Is Business-to-Everyone (B2E) the future of B2B?
To be successful in the rapidly changing digital world, businesses should be able to deliver personalized customer experiences to individuals that are part of the buying decisions
Historically, businesses considered the B2B buying journey to be linear. However, technology is changing the way B2B customers buy. As a result, modern B2B buying is not linear anymore. Since a wealth of information that is available through a variety of sources influences customers, businesses need to engage customers at all stages of their buying journey. According to a recent Harvard Business Review article, about 73% of B2B buying decisions are made by executives, who are in the age groups of 20 to 35 years. These buyers research products or services on their mobile phones or laptops even before meeting their prospective sellers. Google termed this search process as the Zero Moment of Truth (ZMOT). By the time the sales representative meets the buyer, the buyer already has a wealth of information about the company, its products, and product reviews. Given that buyers have tremendous control over their buying journey, businesses need to involve in the prospect’s ZMOT proactively.
As the B2B buying journey is changing in a digitally mediated world, Adobe recently introduced a new approach to B2B marketing, Business-to-Everyone (B2E). According to the new approach, to be successful in the rapidly changing digital world, businesses should be able to deliver personalized customer experiences to individuals that are part of the buying decisions.
Traditionally, B2B and B2C models have been separated, and the differences between the two models are well established. But, in today’s context, given the rise of technology, the B2B vs. B2C boundaries are disappearing. Global B2B firms with an increasing focus on the B2E approach are announcing their entry into B2C markets. For example, ABB India has announced its foray into an e-commerce marketplace called eMart, which will be focused on serving both B2B and B2C segments. Similarly, leading B2B e-commerce firm, Udaan was planning to foray into B2C e-commerce through its new app called Pickily, which offers FMCG products across different locations in India. To understand the fundamental drivers of businesses that are transitioning to B2E models, we have applied a natural language processing (NLP) method called topic modeling that helped us discover the underlying themes or topics of the announcements of these transitions. Our analysis suggests that the fundamental drivers of the B2E approach include technology, customer experience, and leadership.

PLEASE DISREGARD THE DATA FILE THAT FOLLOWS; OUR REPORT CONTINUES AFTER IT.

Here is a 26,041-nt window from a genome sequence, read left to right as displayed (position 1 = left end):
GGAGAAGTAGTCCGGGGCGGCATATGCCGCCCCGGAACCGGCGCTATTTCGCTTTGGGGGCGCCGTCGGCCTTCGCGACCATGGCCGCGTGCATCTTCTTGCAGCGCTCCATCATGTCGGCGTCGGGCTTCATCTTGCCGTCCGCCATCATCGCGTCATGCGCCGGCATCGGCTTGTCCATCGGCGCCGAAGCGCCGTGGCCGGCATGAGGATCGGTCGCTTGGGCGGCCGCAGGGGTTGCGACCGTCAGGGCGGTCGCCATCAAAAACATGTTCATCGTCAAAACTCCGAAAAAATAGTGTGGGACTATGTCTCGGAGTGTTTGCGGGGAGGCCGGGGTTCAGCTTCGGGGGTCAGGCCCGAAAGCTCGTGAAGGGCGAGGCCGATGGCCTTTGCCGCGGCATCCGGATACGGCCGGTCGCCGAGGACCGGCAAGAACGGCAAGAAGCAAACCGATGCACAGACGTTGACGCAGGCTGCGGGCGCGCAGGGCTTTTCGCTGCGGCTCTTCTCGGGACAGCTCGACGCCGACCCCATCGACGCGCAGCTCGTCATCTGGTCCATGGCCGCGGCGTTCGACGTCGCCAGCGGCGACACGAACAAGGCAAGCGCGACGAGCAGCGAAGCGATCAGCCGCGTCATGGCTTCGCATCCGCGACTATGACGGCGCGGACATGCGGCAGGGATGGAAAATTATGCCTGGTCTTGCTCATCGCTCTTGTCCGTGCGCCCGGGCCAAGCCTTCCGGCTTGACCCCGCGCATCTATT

Technology is playing an increasingly important role in B2B buying behavior. Today, about two-thirds of the entire B2B buying process takes place online. Firms that are transitioning into a B2E world are modifying their existing sales approaches and are focusing on a multi-channel sales approach that includes digital channels, websites, and mobile apps. For example, FedEx uses chatbots and online virtual assistants to advise its customers proactively.
The emphasis on customer experience is not just limited to consumer markets. With more than 70% of millennials involved in B2B purchase decisions, these new buyers are expecting the same, seamless buying experiences they are used to in their personal buying experiences from the B2B sellers as well. Therefore, businesses are adapting to meet the changing expectations of their customers. For example, Tata Power is looking to morph a pure-play utility into a customer-focused company that includes home automation and EV charging.
B2B business leaders have a deep understanding of their industries. However, B2C businesses need to understand the emerging trends and attitudes of the customers better. Instead of focusing on traditional B2B approaches, leaders of B2B firms that are transitioning into B2E models are emphasizing on customer segmentation based on user psychographics. To be successful in the digital world, B2B firms should smartly blend B2B and B2C marketing strategies. For example, Slack, one of the fastest-growing SaaS companies, uses B2C strategies such as digital marketing and brand marketing campaigns to acquire B2B customers. The service-oriented leadership of Slack’s CEO drove the firm to establish a dedicated customer experience team that listens to its customers and fine-tunes the service accordingly.
We are entering a B2E world, where the B2B and B2C models are merging. The B2B buyer journey is rapidly changing. To be successful in the rapidly evolving digital world, businesses should leverage digital and social technologies to deliver personalized customer experiences. B2B business leaders should focus on creating a culture that prioritizes customer engagement.
This article is written by Kiran Pedada and Saurav Petwe and originally published here